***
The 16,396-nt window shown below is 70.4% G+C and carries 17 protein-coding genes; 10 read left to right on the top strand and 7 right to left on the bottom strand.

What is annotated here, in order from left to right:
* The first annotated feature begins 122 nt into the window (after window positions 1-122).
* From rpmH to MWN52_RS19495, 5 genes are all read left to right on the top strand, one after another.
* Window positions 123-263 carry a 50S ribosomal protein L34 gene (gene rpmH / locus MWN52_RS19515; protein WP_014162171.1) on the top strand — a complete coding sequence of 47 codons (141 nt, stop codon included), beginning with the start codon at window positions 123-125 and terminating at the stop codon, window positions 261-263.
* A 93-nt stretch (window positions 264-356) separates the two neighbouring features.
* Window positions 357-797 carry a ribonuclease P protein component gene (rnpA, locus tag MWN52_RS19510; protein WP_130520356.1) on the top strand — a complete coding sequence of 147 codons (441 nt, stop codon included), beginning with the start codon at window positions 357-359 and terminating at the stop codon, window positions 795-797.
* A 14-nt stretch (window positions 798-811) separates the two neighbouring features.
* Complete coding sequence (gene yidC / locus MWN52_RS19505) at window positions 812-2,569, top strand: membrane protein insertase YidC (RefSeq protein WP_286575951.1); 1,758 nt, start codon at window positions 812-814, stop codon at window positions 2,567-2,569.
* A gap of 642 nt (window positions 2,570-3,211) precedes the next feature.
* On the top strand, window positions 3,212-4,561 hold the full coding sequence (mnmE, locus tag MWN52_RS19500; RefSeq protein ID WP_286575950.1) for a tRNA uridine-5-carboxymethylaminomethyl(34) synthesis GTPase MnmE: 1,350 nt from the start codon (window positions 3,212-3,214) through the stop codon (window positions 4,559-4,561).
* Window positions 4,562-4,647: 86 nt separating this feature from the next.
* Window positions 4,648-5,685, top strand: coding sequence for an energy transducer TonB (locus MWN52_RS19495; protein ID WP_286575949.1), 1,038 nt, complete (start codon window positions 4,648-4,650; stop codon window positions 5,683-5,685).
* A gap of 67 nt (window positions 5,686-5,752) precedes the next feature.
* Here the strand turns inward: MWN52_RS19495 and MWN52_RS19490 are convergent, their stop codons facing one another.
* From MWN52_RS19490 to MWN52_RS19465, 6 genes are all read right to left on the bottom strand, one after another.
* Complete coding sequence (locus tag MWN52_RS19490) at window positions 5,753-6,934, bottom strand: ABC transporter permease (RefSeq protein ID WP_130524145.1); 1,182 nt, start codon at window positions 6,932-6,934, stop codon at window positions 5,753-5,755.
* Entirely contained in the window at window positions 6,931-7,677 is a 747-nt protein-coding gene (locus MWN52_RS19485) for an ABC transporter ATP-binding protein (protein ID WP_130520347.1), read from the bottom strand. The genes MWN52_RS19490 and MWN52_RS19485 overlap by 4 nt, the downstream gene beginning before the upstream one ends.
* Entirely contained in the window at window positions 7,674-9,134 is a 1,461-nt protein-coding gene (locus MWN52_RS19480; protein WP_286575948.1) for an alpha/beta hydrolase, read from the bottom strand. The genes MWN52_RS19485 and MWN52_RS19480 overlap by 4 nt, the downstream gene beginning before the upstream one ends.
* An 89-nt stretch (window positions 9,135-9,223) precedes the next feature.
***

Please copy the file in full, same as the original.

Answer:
The 16,396-nt window shown below is 70.4% G+C and carries 17 protein-coding genes; 10 read left to right on the top strand and 7 right to left on the bottom strand.

What is annotated here, in order from left to right:
* The first annotated feature begins 122 nt into the window (after window positions 1-122).
* From rpmH to MWN52_RS19495, 5 genes are all read left to right on the top strand, one after another.
* Window positions 123-263 carry a 50S ribosomal protein L34 gene (gene rpmH / locus MWN52_RS19515; protein WP_014162171.1) on the top strand — a complete coding sequence of 47 codons (141 nt, stop codon included), beginning with the start codon at window positions 123-125 and terminating at the stop codon, window positions 261-263.
* A 93-nt stretch (window positions 264-356) separates the two neighbouring features.
* Window positions 357-797 carry a ribonuclease P protein component gene (rnpA, locus tag MWN52_RS19510; protein WP_130520356.1) on the top strand — a complete coding sequence of 147 codons (441 nt, stop codon included), beginning with the start codon at window positions 357-359 and terminating at the stop codon, window positions 795-797.
* A 14-nt stretch (window positions 798-811) separates the two neighbouring features.
* Complete coding sequence (gene yidC / locus MWN52_RS19505) at window positions 812-2,569, top strand: membrane protein insertase YidC (RefSeq protein WP_286575951.1); 1,758 nt, start codon at window positions 812-814, stop codon at window positions 2,567-2,569.
* A gap of 642 nt (window positions 2,570-3,211) precedes the next feature.
* On the top strand, window positions 3,212-4,561 hold the full coding sequence (mnmE, locus tag MWN52_RS19500; RefSeq protein ID WP_286575950.1) for a tRNA uridine-5-carboxymethylaminomethyl(34) synthesis GTPase MnmE: 1,350 nt from the start codon (window positions 3,212-3,214) through the stop codon (window positions 4,559-4,561).
* Window positions 4,562-4,647: 86 nt separating this feature from the next.
* Window positions 4,648-5,685, top strand: coding sequence for an energy transducer TonB (locus MWN52_RS19495; protein ID WP_286575949.1), 1,038 nt, complete (start codon window positions 4,648-4,650; stop codon window positions 5,683-5,685).
* A gap of 67 nt (window positions 5,686-5,752) precedes the next feature.
* Here the strand turns inward: MWN52_RS19495 and MWN52_RS19490 are convergent, their stop codons facing one another.
* From MWN52_RS19490 to MWN52_RS19465, 6 genes are all read right to left on the bottom strand, one after another.
* Complete coding sequence (locus tag MWN52_RS19490) at window positions 5,753-6,934, bottom strand: ABC transporter permease (RefSeq protein ID WP_130524145.1); 1,182 nt, start codon at window positions 6,932-6,934, stop codon at window positions 5,753-5,755.
* Entirely contained in the window at window positions 6,931-7,677 is a 747-nt protein-coding gene (locus MWN52_RS19485) for an ABC transporter ATP-binding protein (protein ID WP_130520347.1), read from the bottom strand. The genes MWN52_RS19490 and MWN52_RS19485 overlap by 4 nt, the downstream gene beginning before the upstream one ends.
* Entirely contained in the window at window positions 7,674-9,134 is a 1,461-nt protein-coding gene (locus MWN52_RS19480; protein WP_286575948.1) for an alpha/beta hydrolase, read from the bottom strand. The genes MWN52_RS19485 and MWN52_RS19480 overlap by 4 nt, the downstream gene beginning before the upstream one ends.
* An 89-nt stretch (window positions 9,135-9,223) precedes the next feature.